“The study of thinking machines teaches us more about the brain than we can learn by introspective methods. Western man is externalizing himself in the form of gadgets.” ― William S. Burroughs, Naked Lunch
We are experiencing one of the biggest refugee crises since World War II. Within weeks of the beginning of the Russian invasion of Ukraine, more than 4 million people fled the country, according to the UN Refugee Agency (UNHCR). Although international media attention is focused on Eastern Europe, this is on top of an already-desperate situation in the Global South: It is estimated that countries in that region of the world have absorbed two-thirds of an estimated 82.4 million global refugees.
The scenario in Eastern Europe and the Global South is one of a massive number of people who are crossing borders in a hurry, searching for shelter and protection, and needing basic conditions for their dignified stay in the country of destination. This is an enormously challenging situation, but new technology has helped those who arrive and those who receive migrants. Technology can help host countries manage large amounts of information to make vital decisions for their security and the security of those crossing their borders. It has also helped migrants in many ways, such as obtaining real-time geolocation, free stays via online real estate rental companies, and cryptocurrency donations; and fighting Internet blackouts and fake news.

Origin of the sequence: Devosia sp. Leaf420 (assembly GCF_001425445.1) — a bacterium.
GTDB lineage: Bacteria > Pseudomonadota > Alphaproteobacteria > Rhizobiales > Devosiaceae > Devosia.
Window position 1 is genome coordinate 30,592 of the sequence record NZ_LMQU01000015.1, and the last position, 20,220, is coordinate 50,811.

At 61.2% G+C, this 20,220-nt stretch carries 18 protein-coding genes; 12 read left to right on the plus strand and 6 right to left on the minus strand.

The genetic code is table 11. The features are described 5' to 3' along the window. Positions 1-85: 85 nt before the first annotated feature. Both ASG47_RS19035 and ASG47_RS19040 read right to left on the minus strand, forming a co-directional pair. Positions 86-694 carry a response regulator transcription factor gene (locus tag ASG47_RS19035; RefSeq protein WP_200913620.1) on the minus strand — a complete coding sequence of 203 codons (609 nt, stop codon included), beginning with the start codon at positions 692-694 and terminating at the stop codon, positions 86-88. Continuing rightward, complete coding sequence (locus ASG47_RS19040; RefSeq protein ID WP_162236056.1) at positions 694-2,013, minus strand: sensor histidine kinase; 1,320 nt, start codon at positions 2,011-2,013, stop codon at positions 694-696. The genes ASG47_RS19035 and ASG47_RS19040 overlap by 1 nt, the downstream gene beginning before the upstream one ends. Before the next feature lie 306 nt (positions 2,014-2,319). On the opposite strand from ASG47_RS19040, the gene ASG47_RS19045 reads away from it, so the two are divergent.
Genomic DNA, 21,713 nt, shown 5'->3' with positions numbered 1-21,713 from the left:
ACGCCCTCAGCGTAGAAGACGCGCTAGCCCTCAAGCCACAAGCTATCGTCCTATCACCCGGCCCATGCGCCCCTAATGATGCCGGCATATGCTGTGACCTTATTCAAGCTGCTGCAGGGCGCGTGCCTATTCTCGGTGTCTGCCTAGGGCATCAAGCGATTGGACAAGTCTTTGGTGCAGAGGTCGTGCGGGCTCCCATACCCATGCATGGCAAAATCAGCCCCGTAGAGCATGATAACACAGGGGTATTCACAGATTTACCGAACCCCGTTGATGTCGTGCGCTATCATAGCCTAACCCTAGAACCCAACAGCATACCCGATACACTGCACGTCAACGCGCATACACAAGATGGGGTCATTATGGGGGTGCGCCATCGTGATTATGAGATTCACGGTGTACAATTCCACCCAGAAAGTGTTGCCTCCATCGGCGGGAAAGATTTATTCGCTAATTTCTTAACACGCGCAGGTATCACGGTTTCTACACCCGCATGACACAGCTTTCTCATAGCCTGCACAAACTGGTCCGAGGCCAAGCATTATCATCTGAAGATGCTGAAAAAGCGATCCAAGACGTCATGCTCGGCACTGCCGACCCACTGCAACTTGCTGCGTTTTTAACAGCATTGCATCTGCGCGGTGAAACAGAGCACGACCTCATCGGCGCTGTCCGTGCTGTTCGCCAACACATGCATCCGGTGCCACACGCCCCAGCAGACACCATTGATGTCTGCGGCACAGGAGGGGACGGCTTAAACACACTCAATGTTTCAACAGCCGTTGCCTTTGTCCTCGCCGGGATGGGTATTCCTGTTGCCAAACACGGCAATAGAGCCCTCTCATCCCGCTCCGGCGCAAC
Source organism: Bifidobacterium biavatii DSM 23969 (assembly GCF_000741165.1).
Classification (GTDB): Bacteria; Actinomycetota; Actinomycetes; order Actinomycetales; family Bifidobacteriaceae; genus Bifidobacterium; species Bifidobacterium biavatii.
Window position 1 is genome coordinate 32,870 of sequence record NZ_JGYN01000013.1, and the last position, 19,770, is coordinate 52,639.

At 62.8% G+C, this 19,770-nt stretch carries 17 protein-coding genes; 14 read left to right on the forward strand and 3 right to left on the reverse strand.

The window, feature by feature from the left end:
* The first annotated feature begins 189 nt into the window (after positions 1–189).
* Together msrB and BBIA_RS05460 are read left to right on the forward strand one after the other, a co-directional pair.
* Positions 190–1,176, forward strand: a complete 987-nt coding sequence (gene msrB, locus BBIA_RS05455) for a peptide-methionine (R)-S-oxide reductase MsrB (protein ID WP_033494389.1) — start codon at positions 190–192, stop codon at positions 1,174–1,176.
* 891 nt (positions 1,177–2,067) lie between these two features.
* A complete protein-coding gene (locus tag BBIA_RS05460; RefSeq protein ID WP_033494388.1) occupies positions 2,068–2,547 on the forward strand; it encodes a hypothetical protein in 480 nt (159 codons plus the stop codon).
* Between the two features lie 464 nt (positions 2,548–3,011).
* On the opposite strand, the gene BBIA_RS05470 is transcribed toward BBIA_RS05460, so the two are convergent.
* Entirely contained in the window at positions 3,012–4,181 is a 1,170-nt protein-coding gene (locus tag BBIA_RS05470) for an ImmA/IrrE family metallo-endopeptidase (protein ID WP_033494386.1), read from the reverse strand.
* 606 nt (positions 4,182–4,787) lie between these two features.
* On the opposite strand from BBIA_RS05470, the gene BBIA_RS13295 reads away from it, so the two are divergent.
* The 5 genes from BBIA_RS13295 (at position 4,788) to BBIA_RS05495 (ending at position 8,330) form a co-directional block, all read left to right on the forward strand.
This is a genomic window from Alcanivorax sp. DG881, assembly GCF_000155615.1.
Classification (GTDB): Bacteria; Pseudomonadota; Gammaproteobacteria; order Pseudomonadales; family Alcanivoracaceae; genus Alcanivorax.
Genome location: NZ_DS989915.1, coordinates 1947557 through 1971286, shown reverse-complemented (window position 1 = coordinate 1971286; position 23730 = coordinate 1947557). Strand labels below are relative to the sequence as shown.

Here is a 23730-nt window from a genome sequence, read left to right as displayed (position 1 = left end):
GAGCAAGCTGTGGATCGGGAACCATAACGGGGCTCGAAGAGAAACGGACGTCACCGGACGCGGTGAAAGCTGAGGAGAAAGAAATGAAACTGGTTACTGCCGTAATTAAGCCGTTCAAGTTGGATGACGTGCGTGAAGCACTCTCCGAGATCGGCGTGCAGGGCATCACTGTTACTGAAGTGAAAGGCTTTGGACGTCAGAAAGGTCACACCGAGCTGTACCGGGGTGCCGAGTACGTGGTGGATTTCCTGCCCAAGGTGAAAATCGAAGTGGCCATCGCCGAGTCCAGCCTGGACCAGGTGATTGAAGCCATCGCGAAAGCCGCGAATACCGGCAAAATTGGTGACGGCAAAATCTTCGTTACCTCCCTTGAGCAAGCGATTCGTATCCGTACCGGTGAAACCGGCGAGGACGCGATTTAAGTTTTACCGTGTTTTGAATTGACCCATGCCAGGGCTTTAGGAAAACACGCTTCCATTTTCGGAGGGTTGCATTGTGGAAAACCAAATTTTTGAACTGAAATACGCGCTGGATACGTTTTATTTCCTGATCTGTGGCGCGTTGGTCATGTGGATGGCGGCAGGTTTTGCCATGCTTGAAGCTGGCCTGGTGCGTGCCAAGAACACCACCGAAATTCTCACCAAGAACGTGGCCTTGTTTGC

Artificial intelligence (AI) technologies can potentially mitigate situations such as the one we have observed in Ukraine in early 2022 and for years in the Global South. Using deontological and utilitarian perspectives to think through the pros and cons of using AI in the migratory context is a helpful exercise as this situation continues to evolve.